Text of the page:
What points should be in an agreement with a painting contractor or company?
Having your house painted and don’t know if the contract your painter handed you has you covered? Don’t worry! Below is a list of key points that should be included in the agreement you'll both sign. It should cover every facet of the job, from the exact work to be performed to the payment terms to the warranty on the work.
Painting Contract Points
- Information on both parties:
Included should be your full name and address and the name, address and principal of the painting company, including their license and/or registration, depending on what your county and/or state mandates.
- A detailed description of the work to be performed:
This is a very specific summary of the services you're contracting for, from scope of the job to a description of the paint being used, right down to the brand, color, and finish—and any special notes such as a preference for VOC paint, for instance.
- The scheduled dates for the painting:
This includes both the start and completion dates of the project. Add contingencies in case those dates aren't met. For example, if the job is not completed on the contracted end-date, both parties might agree that the painter will credit money until the job is done; if the painter fails to complete the job by a second completion date, you might have a clause saying you'll cancel the agreement and hire another painting company to finish the job.
This spells out each party's responsibilities. For example, the painter may be responsible for all rental equipment, waste disposal, storage, material and tools used to complete the job as well as any permits needed. You might be responsible for clearing all items from rooms to be painted.
- Payment and terms:
This should include both the painter's complete fee, with expenses, for doing the job and a schedule for payment. This might include a set amount upfront for buying paint. Depending on the scope of the job, you might pay in installments. All line items, from discounts to fixed costs, must be stated. You should reserve a final payment that's due only upon completion—when the job is fully done and the work area is cleaned up.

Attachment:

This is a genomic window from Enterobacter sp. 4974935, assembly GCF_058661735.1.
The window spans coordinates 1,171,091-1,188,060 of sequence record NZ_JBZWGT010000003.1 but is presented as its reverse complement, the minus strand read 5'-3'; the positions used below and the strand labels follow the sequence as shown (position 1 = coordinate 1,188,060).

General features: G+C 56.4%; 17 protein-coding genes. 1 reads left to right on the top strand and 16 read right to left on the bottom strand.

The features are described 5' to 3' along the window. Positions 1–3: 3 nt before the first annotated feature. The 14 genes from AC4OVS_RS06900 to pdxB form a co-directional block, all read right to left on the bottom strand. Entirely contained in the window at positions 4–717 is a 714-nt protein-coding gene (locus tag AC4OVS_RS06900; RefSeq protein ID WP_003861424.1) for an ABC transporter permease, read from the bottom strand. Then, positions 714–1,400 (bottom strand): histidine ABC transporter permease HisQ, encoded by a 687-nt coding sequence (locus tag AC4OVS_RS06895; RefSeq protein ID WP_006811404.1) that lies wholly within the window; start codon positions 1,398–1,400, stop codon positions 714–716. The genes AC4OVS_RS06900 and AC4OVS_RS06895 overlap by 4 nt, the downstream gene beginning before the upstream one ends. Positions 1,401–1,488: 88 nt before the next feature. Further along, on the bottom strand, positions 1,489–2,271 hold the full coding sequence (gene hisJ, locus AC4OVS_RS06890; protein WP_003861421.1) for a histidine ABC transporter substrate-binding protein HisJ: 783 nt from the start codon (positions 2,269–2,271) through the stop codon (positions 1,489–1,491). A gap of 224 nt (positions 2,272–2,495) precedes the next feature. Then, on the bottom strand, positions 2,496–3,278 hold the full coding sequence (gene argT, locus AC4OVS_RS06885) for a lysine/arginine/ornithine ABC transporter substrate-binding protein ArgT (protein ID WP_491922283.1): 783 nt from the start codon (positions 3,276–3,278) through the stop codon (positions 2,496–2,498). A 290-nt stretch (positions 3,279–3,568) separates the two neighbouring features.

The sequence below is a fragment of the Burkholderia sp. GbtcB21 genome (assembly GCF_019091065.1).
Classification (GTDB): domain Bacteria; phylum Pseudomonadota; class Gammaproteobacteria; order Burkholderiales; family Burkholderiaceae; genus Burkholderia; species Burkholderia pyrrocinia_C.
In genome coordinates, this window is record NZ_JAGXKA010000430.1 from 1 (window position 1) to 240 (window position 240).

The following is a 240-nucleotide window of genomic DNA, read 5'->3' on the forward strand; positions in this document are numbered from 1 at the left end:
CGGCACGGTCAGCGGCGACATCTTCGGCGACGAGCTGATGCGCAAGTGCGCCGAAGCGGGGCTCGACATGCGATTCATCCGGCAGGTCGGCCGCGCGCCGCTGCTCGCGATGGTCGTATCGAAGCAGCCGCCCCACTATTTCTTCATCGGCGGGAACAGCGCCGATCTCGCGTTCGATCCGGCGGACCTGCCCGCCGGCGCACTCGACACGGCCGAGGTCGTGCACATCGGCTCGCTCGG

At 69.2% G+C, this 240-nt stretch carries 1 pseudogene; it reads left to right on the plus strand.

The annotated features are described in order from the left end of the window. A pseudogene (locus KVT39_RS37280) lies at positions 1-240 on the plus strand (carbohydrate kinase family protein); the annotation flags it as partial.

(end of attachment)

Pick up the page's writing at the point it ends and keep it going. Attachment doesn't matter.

- Insurance coverage and warranty:
A painter should be willing to warrant that their labor and the materials (specifically the paint they use) will last for a certain amount of years; this can vary widely, from 1 to 10 years. While the paint itself might come with a warranty that's 20 or more years long, dealing with the manufacturer can be difficult for a homeowner. You want a painter who will come out and fix any problems with the paint at no additional cost.
Your contract should state that any information in the contract will not be disclosed and will remain protected. Make and keep a copy of the contract and all paperwork related to the job in your permanent house folder just in case problems occur during—or after—the project.
Having this contract is important so that all aspects of the job are covered. Once these points have been clearly communicated, you’re all set to do business with your painter and feel confident that you'll have a successful working relationship.
The dining room, above, illustrates the exquisite drama of a perfect paint job. Featured are the BEHR colors: Daah-ling (T13-1) on the upper walls, Empire Porcelain (T13-2) on the wainscotting, Black Lacquer (T13-3) on the trim and accents of Golden Age (T13-4) and Belladonna (T13-5). To see how your rooms will look with a fresh color and coat of paint, check out the "Paint Your Place" visualization tool at www.behr.com.